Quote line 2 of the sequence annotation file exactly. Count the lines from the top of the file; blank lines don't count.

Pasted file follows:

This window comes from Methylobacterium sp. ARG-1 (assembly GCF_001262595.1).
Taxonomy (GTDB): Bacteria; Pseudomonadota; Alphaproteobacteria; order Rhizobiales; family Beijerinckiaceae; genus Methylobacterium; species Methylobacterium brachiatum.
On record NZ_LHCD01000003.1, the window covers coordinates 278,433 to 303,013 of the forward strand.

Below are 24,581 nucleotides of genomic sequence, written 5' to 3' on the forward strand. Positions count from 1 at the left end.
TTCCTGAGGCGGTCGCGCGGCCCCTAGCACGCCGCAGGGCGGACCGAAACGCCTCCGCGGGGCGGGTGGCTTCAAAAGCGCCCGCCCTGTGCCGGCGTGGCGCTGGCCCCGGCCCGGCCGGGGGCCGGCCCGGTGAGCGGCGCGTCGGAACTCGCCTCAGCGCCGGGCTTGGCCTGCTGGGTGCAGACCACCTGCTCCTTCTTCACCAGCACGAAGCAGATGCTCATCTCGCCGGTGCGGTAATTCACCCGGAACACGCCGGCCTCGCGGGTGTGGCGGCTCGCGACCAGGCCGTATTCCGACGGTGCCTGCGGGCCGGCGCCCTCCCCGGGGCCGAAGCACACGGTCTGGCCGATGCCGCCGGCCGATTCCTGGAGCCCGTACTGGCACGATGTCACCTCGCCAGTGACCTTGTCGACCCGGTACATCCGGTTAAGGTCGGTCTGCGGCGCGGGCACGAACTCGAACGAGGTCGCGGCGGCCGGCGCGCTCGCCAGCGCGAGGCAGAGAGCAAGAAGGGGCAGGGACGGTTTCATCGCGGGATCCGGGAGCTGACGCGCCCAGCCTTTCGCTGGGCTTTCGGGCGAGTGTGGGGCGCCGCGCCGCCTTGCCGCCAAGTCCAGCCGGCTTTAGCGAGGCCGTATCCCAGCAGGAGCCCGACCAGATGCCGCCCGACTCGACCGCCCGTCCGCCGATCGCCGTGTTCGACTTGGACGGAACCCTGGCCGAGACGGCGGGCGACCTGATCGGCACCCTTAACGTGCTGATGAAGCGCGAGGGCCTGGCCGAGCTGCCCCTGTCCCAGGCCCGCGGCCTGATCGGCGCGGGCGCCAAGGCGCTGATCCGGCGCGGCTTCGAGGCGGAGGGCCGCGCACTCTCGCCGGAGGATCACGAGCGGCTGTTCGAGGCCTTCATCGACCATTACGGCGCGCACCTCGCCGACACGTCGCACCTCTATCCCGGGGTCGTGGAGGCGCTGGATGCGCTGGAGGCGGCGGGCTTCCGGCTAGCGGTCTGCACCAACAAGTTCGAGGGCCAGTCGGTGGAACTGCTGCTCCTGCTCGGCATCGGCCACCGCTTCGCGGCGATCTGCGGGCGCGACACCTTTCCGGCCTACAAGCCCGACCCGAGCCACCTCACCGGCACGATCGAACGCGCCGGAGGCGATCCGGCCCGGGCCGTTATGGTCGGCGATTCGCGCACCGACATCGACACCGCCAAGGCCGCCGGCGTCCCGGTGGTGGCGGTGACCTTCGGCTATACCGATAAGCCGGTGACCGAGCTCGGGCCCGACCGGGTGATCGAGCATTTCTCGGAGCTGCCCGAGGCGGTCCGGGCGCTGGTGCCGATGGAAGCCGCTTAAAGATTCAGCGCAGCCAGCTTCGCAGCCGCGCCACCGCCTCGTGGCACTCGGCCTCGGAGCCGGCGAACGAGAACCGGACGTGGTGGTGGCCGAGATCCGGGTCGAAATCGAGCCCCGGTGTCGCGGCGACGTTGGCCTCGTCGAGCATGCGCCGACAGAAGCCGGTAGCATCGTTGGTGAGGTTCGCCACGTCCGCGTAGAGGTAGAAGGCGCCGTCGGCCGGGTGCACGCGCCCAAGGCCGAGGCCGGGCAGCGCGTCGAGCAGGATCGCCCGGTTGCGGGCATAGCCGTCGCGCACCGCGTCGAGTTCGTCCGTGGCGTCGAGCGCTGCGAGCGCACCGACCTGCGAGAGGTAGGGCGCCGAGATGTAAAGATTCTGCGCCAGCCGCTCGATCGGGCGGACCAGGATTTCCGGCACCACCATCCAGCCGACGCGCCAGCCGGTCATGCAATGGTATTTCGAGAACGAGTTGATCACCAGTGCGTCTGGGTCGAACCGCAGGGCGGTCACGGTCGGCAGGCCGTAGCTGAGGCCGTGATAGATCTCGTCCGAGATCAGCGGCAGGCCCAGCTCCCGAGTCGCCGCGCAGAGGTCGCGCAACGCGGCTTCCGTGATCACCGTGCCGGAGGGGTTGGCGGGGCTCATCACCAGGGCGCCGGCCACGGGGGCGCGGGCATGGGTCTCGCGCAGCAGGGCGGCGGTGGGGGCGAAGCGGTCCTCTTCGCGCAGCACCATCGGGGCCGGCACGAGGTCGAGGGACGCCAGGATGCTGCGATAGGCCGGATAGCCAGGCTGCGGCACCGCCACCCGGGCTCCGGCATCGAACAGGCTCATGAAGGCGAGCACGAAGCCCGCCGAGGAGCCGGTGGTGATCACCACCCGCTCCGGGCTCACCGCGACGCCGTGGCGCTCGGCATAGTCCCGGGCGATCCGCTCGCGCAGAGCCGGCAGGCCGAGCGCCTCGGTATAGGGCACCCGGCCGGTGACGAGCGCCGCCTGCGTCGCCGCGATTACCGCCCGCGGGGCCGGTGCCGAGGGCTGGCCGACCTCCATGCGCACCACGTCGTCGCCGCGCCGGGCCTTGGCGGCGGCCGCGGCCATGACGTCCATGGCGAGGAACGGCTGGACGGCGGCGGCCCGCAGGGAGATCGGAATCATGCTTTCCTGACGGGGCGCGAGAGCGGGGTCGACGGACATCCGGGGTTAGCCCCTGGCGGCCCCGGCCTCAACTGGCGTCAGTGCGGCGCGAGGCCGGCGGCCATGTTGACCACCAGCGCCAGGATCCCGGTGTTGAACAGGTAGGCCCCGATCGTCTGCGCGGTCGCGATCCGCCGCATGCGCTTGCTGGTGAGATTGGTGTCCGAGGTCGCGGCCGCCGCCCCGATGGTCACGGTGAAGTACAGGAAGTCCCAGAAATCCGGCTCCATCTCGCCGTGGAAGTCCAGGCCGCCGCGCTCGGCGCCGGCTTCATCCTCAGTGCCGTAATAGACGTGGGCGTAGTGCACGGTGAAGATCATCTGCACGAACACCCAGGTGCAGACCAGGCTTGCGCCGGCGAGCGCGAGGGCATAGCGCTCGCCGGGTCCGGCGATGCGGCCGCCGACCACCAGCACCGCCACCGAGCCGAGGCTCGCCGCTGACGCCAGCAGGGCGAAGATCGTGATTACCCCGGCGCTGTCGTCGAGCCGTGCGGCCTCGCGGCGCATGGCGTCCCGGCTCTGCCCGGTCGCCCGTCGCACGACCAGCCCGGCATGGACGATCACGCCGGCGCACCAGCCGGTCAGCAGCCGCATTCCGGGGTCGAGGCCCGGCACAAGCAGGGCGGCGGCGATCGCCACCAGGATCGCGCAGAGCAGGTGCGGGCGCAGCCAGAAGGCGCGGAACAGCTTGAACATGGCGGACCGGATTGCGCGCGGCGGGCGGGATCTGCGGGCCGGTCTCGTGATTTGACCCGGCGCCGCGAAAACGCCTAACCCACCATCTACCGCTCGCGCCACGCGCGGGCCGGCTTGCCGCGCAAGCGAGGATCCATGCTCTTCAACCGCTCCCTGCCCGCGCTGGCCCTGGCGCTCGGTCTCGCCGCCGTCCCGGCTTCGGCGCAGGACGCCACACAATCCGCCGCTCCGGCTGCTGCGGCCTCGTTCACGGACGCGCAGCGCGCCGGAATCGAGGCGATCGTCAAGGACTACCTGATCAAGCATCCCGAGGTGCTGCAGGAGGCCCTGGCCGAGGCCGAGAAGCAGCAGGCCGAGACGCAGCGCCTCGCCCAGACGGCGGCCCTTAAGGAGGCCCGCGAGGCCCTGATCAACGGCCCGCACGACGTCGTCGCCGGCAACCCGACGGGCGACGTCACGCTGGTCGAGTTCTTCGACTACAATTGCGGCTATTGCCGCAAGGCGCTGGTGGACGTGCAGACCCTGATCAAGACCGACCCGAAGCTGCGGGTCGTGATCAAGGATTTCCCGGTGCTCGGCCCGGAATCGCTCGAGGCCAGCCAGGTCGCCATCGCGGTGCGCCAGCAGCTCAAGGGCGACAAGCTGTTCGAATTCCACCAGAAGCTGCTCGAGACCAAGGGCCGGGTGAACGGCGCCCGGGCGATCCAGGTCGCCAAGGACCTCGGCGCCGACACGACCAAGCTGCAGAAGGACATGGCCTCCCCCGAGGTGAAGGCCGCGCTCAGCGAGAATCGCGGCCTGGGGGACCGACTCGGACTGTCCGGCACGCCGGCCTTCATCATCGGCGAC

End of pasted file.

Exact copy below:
Taxonomy (GTDB): Bacteria; Pseudomonadota; Alphaproteobacteria; order Rhizobiales; family Beijerinckiaceae; genus Methylobacterium; species Methylobacterium brachiatum.